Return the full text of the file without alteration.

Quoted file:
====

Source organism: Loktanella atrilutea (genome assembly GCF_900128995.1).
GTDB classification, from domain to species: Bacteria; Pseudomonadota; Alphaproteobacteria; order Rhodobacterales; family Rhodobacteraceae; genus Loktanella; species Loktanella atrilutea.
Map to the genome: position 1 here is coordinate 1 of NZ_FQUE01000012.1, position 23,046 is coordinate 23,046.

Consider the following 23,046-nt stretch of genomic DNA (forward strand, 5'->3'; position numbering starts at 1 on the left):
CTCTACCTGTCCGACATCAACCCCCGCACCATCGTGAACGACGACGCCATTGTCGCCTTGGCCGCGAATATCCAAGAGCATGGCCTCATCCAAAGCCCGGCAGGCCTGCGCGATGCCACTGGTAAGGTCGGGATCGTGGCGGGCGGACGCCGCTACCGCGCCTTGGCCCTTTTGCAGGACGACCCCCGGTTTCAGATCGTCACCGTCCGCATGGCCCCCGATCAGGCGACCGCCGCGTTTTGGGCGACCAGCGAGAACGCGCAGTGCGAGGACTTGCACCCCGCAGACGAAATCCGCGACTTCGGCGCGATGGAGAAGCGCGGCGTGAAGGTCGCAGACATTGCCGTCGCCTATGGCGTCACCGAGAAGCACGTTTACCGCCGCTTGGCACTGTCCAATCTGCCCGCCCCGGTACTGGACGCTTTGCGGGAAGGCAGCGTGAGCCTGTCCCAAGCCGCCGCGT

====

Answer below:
Source organism: Loktanella atrilutea (genome assembly GCF_900128995.1).
GTDB classification, from domain to species: Bacteria; Pseudomonadota; Alphaproteobacteria; order Rhodobacterales; family Rhodobacteraceae; genus Loktanella; species Loktanella atrilutea.
Map to the genome: position 1 here is coordinate 1 of NZ_FQUE01000012.1, position 23,046 is coordinate 23,046.

Consider the following 23,046-nt stretch of genomic DNA (forward strand, 5'->3'; position numbering starts at 1 on the left):
CTCTACCTGTCCGACATCAACCCCCGCACCATCGTGAACGACGACGCCATTGTCGCCTTGGCCGCGAATATCCAAGAGCATGGCCTCATCCAAAGCCCGGCAGGCCTGCGCGATGCCACTGGTAAGGTCGGGATCGTGGCGGGCGGACGCCGCTACCGCGCCTTGGCCCTTTTGCAGGACGACCCCCGGTTTCAGATCGTCACCGTCCGCATGGCCCCCGATCAGGCGACCGCCGCGTTTTGGGCGACCAGCGAGAACGCGCAGTGCGAGGACTTGCACCCCGCAGACGAAATCCGCGACTTCGGCGCGATGGAGAAGCGCGGCGTGAAGGTCGCAGACATTGCCGTCGCCTATGGCGTCACCGAGAAGCACGTTTACCGCCGCTTGGCACTGTCCAATCTGCCCGCCCCGGTACTGGACGCTTTGCGGGAAGGCAGCGTGAGCCTGTCCCAAGCCGCCGCGT